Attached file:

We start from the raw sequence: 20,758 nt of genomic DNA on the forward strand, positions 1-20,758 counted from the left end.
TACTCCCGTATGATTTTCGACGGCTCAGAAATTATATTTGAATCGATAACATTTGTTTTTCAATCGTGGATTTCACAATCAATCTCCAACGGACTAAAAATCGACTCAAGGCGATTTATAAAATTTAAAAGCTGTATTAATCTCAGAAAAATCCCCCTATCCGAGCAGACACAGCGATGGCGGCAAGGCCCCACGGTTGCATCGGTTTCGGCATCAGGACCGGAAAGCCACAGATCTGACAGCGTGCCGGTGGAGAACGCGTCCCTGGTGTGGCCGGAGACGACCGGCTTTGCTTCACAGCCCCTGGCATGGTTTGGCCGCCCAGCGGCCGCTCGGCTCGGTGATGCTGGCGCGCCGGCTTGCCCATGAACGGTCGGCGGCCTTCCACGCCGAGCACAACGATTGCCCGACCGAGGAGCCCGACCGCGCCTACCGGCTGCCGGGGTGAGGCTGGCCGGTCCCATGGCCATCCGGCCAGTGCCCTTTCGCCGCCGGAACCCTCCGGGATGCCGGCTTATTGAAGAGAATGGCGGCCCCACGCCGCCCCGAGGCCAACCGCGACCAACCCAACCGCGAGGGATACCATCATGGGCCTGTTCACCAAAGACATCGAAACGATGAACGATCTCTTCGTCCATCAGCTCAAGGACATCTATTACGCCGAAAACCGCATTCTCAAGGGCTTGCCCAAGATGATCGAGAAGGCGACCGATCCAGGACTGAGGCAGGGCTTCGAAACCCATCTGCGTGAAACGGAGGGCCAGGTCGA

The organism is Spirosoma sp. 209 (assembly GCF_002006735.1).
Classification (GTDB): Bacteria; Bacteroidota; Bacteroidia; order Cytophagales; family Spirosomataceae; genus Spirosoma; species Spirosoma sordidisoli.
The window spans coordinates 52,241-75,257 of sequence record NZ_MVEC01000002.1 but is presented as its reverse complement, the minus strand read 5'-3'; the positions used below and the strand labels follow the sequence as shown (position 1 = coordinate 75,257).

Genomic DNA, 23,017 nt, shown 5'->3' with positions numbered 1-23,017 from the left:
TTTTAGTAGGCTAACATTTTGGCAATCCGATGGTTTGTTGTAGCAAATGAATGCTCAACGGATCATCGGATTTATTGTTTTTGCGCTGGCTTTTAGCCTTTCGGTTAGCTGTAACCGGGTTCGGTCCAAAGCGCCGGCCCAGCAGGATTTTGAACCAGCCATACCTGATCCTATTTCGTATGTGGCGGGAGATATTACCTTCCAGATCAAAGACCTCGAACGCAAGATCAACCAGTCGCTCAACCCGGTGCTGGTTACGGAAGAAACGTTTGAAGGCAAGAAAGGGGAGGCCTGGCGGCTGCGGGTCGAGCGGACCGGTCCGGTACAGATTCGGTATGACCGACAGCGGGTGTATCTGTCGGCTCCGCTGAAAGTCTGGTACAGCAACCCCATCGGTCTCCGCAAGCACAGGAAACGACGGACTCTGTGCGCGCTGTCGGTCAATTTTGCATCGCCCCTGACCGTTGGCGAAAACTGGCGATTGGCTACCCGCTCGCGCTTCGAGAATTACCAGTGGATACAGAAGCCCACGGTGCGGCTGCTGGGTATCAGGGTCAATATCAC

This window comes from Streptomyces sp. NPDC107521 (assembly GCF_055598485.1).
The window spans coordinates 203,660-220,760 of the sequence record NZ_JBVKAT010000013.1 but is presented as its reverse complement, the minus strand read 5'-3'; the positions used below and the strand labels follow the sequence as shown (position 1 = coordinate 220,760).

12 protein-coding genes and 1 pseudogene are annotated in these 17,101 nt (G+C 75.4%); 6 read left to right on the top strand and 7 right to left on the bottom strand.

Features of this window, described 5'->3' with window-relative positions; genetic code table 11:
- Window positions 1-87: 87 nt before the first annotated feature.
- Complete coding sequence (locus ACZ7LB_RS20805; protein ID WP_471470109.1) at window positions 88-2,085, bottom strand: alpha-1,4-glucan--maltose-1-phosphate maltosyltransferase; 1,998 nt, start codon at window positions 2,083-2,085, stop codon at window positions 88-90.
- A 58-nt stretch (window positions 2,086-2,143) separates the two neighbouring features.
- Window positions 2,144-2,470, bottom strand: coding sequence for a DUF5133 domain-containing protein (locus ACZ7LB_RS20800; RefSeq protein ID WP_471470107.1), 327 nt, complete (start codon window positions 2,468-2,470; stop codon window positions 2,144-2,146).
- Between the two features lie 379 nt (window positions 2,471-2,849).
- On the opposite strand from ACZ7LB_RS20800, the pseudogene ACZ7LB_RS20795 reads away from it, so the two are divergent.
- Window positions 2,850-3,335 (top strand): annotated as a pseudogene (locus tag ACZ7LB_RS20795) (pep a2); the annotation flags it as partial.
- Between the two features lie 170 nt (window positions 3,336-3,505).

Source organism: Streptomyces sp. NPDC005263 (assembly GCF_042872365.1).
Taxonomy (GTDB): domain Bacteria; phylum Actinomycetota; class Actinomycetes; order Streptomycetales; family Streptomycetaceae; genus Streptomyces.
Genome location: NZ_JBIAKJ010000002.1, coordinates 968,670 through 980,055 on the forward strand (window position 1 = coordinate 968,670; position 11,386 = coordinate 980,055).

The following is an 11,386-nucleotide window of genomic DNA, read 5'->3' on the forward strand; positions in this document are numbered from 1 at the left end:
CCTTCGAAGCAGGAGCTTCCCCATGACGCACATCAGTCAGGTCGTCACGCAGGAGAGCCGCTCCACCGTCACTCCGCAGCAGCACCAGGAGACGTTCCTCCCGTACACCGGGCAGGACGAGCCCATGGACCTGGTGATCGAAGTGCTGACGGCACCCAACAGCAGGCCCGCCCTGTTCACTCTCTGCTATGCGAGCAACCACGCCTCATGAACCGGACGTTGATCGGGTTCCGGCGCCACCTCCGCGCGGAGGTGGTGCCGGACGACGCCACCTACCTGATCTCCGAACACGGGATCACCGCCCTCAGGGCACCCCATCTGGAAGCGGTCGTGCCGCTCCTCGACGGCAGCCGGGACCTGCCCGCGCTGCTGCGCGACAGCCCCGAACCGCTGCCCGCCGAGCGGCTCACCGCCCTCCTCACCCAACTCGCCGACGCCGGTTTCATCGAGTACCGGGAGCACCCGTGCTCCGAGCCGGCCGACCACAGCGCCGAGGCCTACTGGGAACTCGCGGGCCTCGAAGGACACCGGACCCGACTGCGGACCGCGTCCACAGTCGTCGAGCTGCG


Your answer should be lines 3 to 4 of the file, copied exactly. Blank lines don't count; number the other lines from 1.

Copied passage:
The organism is Spirosoma sp. 209 (assembly GCF_002006735.1).
Classification (GTDB): Bacteria; Bacteroidota; Bacteroidia; order Cytophagales; family Spirosomataceae; genus Spirosoma; species Spirosoma sordidisoli.